Mimicking Adaptation and Plasticity in WORMS

Biomimicry, smart technology and smart materials

Three words are not enough to describe MAPWORMS’ ambition to develop a new branch of robotics. However, these ones represent the core of the project and its future ramifications as a leading and disruptive plan in the field of biorobotics.

Indeed, the main aim of MAPWORMS is to overcome the limitations of the current state of art systems by proposing the first bioinspired shape-morphing robot based on stimuli-responsive materials. In particular, the robot will be able:

  • to adapt to the environment;
  • to morph its shape according to environmental cues.

The result is a completely autonomous robot, able to perform many different tasks, rather than a robot capable of performing only under specific circumstances.

What did we take inspiration from? The Annelids, also known as the segmented worms or the ringed worms, because of their unsegmented body which they can partially evert as a result of the contraction of circular muscles surrounding the internal fluid-filled cavity.


Phylogeny, Habitat Adaptation and Plasticity

Observing the body plasticity plan in marine Annelida and its capability to adapt to the external environment’s constraints from every point of view (i.e. anatomically, morphologically, behaviourally, etc.).

Mathematical Modeling

Developing a mathematical model of the marine Annelida plasticity and its adaptation to the environment, focusing on the morphological changes intervened, in order to conceive models of structures created from stimuli-responsive hydrogels.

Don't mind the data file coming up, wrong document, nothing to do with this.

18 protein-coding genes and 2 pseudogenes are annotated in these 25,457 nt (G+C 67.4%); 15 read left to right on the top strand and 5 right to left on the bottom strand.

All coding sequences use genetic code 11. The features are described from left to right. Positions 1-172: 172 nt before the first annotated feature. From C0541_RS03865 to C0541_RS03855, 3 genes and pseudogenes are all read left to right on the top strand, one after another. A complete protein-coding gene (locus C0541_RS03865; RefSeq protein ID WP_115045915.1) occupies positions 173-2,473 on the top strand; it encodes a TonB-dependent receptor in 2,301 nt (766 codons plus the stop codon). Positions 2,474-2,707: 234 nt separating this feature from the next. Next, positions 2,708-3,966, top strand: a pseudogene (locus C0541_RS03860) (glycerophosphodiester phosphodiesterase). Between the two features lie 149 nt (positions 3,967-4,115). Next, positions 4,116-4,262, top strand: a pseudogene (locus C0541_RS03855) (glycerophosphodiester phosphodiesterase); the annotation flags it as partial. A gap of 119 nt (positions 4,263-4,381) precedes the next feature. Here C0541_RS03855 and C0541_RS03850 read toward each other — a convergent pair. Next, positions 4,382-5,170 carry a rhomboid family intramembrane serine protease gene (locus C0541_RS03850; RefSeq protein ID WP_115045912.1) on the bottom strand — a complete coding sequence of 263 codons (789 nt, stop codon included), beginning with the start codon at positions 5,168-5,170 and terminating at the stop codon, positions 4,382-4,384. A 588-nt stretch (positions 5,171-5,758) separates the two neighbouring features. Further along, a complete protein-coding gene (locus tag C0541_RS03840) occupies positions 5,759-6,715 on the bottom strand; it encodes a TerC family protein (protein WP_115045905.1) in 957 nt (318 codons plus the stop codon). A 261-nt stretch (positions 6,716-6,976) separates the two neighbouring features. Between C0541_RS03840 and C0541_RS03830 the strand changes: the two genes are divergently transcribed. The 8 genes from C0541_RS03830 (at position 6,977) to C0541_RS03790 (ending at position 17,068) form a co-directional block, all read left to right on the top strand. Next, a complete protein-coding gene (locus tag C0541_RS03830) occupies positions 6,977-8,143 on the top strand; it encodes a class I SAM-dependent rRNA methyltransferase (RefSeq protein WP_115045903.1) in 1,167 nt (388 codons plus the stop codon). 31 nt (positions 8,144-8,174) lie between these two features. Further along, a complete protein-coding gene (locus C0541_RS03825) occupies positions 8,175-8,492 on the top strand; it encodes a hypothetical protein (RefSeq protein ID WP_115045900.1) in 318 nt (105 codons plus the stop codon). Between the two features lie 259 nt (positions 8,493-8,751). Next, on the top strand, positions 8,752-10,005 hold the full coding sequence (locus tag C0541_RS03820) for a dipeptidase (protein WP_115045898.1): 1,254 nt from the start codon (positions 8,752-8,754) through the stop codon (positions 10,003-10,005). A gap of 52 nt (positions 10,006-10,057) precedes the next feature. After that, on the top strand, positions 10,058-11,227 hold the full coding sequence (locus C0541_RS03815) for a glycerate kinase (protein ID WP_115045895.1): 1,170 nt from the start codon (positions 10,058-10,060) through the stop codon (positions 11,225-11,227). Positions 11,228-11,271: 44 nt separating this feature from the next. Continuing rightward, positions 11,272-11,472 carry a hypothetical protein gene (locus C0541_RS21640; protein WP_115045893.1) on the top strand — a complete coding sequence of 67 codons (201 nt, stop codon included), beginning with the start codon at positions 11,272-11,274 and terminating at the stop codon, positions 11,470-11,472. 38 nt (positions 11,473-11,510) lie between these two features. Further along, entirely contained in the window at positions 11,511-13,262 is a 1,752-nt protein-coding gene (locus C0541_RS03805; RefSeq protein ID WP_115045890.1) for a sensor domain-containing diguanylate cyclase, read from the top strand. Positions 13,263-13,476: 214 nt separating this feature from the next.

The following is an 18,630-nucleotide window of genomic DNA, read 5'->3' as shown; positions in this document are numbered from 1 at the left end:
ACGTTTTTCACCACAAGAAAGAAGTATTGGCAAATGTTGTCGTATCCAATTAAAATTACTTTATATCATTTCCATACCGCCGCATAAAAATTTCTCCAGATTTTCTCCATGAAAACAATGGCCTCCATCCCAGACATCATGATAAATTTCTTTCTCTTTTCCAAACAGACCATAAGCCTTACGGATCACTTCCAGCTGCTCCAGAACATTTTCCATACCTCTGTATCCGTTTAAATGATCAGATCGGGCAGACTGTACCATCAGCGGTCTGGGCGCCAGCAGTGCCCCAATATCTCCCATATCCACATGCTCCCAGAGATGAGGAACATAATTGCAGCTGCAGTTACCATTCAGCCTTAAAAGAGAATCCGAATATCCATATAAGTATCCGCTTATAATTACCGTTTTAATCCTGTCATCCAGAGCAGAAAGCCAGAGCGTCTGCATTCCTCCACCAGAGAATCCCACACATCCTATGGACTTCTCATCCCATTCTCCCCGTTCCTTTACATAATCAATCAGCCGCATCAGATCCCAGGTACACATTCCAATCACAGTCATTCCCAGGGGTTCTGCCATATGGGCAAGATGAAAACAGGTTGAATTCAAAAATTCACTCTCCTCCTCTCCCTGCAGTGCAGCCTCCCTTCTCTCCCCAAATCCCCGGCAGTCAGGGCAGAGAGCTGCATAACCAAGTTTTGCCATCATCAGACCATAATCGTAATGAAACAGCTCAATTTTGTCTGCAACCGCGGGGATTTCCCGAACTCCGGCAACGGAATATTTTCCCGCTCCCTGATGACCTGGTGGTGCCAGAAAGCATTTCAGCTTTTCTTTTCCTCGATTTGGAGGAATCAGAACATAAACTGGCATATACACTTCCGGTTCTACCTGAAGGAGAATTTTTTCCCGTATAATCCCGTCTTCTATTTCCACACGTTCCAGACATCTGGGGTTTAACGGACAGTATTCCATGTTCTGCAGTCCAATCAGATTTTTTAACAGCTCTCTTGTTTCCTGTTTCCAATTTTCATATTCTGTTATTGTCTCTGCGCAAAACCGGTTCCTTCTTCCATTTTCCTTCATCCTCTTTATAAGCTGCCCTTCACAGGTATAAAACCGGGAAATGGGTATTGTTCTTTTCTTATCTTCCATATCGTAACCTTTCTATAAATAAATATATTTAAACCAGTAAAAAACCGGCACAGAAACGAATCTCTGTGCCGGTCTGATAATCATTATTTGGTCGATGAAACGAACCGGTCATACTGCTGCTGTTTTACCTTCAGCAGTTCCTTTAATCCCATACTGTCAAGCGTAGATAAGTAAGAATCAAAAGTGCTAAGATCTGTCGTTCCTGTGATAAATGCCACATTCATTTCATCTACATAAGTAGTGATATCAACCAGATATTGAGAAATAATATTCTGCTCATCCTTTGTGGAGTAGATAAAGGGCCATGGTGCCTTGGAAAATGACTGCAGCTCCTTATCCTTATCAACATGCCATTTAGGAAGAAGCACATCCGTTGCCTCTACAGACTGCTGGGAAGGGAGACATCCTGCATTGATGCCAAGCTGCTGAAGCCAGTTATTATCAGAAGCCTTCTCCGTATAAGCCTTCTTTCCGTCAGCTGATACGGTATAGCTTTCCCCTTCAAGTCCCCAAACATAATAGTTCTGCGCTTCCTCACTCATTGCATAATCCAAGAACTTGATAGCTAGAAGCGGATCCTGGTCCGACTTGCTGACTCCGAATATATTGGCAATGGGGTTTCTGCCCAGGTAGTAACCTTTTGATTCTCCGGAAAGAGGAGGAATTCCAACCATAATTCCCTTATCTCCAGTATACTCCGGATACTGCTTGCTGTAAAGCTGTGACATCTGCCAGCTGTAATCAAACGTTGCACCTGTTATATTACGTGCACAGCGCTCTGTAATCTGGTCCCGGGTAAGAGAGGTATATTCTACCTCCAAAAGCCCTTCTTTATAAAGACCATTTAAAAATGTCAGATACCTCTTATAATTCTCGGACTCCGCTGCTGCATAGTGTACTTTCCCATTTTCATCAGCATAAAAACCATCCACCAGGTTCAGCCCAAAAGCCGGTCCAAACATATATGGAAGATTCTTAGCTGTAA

Shape Memory Hydrogels

Developing smart materials, leaning onto smart shape memory hydrogels, able to respond to different stimuli (such as light, pH, specific chemicals, etc.) and with shape morphing and self-healing capabilities. The result will be smart materials mimicking metabolic mechanisms of biological systems.

Shape Morphing Robots

Developing modular and shape morphing robots, which will result from the combination of multiple actuation units, including different types of responsive hydrogels and non-responsive materials. These robots will stand out for their self-adaptability with a huge potential in selected medical applications.

MAPWORMS Consortium
MAPWORMS Latest News

Sant'Anna School of Advanced Studies (SSSA),
The BioRobotics Institute
V.Le R. Piaggio, 34
56025 Pontedera, Italy

Project Management

Project Coordinator
Arianna Menciassi
Sant'Anna School of Advanced Studies, The BioRobotics Institute

Project Manager
Selene Tognarelli
Sant'Anna School of Advanced Studies, The BioRobotics Institute

Communication Manager
Erika Gulino
Sant'Anna School of Advanced Studies, The BioRobotics Institute

Project Info

Starting date: May 2022
Duration: 48 months
Funding: ~ 2.9 M€
Coordinator: Sant'Anna School of Advanced Studies, The BioRobotics Institute
Partners: 6 from 5 EU countries

This project has received funding from the European Union’s Horizon Europe research and innovation programme under grant agreement N° 101046846